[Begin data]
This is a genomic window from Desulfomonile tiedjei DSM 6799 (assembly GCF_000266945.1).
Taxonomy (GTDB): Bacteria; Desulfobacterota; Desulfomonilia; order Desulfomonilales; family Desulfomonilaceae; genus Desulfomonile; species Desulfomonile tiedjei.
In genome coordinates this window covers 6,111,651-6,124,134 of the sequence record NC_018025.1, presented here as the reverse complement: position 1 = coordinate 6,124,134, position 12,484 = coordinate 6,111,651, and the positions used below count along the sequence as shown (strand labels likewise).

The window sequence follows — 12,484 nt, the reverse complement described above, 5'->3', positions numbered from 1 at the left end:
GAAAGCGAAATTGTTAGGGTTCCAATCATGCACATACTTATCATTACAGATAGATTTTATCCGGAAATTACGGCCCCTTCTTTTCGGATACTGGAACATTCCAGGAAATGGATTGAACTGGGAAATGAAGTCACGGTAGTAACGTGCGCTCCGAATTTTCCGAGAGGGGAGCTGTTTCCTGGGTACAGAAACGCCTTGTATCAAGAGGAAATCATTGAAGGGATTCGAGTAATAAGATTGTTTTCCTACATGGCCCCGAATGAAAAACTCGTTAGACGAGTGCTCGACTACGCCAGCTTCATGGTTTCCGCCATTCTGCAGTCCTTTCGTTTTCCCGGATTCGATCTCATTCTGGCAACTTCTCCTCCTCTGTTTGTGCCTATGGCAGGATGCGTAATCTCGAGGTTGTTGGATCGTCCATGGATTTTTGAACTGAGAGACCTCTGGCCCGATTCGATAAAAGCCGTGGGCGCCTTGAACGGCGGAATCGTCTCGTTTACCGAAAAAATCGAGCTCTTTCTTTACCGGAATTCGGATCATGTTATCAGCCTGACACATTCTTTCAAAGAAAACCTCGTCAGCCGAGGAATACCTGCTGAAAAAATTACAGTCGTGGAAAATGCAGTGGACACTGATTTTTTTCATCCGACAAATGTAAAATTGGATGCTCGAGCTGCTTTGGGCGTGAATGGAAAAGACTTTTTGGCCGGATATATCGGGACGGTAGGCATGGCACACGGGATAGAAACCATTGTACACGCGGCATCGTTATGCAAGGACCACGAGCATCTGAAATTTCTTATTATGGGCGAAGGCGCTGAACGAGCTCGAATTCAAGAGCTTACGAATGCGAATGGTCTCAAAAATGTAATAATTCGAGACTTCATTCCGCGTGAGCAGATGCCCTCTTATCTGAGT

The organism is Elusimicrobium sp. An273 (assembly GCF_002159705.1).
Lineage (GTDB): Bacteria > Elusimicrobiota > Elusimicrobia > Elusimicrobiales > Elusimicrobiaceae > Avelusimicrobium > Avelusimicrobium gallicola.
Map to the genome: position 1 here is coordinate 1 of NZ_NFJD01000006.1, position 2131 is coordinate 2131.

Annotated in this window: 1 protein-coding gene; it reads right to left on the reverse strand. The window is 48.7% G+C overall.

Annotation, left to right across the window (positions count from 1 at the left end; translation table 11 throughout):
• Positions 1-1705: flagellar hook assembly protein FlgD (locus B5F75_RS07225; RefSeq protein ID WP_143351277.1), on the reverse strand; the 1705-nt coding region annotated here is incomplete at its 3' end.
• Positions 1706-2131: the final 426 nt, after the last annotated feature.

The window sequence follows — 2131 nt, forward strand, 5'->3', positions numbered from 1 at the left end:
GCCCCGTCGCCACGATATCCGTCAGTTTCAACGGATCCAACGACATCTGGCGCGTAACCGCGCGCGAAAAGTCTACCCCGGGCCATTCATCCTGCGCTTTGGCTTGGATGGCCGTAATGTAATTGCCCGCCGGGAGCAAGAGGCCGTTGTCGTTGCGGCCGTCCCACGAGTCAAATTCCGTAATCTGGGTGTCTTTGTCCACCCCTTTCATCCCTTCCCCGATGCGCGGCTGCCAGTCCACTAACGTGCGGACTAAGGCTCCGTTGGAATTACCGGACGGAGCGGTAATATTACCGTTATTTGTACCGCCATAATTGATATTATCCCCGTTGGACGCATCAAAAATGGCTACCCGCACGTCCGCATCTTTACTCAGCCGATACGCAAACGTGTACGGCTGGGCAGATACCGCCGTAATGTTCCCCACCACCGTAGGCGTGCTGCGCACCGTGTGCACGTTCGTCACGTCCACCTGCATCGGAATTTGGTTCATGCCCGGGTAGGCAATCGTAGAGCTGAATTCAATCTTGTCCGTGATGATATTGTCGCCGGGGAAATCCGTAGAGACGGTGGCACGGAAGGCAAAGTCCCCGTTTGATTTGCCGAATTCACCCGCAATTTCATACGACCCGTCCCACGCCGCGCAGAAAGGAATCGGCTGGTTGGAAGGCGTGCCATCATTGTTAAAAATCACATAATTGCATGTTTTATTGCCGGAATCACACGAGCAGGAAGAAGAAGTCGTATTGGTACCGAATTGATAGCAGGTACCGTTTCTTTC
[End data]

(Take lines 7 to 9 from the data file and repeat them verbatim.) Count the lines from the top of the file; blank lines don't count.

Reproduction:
Lineage (GTDB): Bacteria > Elusimicrobiota > Elusimicrobia > Elusimicrobiales > Elusimicrobiaceae > Avelusimicrobium > Avelusimicrobium gallicola.
Map to the genome: position 1 here is coordinate 1 of NZ_NFJD01000006.1, position 2131 is coordinate 2131.

Annotated in this window: 1 protein-coding gene; it reads right to left on the reverse strand. The window is 48.7% G+C overall.